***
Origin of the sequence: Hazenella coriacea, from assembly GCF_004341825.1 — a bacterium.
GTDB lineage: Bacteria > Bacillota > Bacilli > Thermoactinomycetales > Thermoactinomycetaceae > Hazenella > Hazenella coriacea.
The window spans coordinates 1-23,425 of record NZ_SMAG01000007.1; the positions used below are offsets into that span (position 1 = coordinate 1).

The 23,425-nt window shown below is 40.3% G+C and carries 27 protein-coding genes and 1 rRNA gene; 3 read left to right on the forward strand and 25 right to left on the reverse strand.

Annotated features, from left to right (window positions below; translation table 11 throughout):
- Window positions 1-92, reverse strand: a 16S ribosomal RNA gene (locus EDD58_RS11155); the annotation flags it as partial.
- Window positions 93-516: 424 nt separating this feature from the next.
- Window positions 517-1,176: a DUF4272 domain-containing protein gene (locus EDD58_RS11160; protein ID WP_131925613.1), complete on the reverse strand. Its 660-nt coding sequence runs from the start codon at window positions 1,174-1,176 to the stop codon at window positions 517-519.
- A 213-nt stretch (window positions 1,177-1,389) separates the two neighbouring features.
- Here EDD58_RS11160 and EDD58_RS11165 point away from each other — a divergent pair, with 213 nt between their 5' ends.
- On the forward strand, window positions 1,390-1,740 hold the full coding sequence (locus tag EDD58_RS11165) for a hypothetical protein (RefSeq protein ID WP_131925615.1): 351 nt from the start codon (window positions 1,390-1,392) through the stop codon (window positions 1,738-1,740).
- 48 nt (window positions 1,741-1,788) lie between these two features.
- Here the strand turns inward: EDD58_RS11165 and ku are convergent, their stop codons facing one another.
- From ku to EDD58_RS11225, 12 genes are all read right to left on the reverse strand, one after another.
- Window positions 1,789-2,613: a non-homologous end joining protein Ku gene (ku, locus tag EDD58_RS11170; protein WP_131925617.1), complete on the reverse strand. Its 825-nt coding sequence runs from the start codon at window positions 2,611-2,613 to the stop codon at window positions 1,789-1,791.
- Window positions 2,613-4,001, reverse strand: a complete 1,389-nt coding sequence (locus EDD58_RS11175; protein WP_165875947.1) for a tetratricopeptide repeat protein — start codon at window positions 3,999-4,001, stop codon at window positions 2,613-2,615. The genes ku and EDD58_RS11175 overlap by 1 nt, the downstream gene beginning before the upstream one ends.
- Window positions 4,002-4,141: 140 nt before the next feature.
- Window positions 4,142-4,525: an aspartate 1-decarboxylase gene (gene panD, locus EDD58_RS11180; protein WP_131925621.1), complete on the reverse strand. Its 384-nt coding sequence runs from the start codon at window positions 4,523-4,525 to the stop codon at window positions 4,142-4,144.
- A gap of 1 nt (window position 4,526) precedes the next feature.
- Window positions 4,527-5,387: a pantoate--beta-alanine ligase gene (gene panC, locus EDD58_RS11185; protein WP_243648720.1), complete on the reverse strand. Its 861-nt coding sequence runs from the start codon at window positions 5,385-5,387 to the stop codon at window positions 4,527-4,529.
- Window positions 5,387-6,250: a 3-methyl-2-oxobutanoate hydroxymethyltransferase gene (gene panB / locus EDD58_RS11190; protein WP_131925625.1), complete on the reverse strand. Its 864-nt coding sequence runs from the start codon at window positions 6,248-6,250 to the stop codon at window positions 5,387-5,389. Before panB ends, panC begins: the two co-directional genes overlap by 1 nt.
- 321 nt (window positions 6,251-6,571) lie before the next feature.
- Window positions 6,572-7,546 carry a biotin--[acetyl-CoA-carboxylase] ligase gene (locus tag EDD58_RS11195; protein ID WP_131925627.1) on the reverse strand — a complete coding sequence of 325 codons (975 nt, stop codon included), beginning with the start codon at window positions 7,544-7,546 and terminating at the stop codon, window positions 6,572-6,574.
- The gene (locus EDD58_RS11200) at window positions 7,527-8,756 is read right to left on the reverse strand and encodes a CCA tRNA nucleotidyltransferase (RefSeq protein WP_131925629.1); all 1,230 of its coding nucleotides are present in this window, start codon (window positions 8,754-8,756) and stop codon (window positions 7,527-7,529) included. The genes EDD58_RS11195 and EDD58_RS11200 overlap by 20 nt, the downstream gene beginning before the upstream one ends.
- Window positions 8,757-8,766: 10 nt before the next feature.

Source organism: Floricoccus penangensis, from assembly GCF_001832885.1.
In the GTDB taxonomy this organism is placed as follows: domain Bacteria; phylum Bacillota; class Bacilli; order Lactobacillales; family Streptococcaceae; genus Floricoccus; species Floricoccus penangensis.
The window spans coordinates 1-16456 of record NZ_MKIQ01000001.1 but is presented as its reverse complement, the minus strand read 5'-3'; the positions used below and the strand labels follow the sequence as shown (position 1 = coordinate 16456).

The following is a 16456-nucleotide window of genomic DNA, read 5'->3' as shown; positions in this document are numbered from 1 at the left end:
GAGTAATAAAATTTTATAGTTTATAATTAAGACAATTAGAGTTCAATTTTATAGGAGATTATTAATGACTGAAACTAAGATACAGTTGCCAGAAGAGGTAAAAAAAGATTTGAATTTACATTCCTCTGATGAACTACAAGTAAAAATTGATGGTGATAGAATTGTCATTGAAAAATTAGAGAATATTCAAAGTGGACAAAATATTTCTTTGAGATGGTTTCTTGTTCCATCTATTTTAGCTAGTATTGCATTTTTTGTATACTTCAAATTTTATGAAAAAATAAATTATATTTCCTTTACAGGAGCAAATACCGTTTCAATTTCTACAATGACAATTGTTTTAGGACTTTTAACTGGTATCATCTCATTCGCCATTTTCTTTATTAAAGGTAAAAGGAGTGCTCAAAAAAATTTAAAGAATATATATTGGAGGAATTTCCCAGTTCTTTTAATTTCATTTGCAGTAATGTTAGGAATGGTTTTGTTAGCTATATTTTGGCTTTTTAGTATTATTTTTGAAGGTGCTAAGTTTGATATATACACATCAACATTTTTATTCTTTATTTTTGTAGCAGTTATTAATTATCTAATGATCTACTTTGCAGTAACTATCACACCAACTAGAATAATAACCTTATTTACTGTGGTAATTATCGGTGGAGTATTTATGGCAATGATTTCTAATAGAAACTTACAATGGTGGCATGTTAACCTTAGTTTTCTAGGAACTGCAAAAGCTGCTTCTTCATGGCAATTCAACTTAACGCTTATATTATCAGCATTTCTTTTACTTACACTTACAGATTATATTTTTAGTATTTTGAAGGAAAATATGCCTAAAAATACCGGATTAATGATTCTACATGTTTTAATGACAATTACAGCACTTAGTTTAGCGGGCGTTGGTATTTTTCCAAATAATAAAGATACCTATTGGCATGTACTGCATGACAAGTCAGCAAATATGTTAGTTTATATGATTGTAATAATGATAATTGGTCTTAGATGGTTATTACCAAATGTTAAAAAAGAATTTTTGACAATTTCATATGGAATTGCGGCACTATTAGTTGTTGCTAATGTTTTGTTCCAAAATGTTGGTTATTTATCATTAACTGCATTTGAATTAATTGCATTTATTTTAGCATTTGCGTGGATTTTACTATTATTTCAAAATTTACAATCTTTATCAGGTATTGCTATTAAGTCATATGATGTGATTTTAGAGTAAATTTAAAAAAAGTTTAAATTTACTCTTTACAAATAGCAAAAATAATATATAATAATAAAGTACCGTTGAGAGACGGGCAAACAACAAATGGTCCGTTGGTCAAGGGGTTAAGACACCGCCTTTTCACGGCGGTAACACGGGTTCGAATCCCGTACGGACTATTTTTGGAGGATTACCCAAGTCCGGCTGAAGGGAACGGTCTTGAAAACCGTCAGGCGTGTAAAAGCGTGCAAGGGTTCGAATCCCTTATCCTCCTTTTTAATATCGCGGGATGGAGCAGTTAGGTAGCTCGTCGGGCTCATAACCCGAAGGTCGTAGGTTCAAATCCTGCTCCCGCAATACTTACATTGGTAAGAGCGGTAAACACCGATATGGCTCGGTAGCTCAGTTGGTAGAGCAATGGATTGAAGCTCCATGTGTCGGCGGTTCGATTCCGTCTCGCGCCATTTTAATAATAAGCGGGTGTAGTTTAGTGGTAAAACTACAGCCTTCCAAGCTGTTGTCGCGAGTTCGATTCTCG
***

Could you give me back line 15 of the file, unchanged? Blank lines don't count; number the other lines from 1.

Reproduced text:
- Window positions 1,789-2,613: a non-homologous end joining protein Ku gene (ku, locus tag EDD58_RS11170; protein WP_131925617.1), complete on the reverse strand. Its 825-nt coding sequence runs from the start codon at window positions 2,611-2,613 to the stop codon at window positions 1,789-1,791.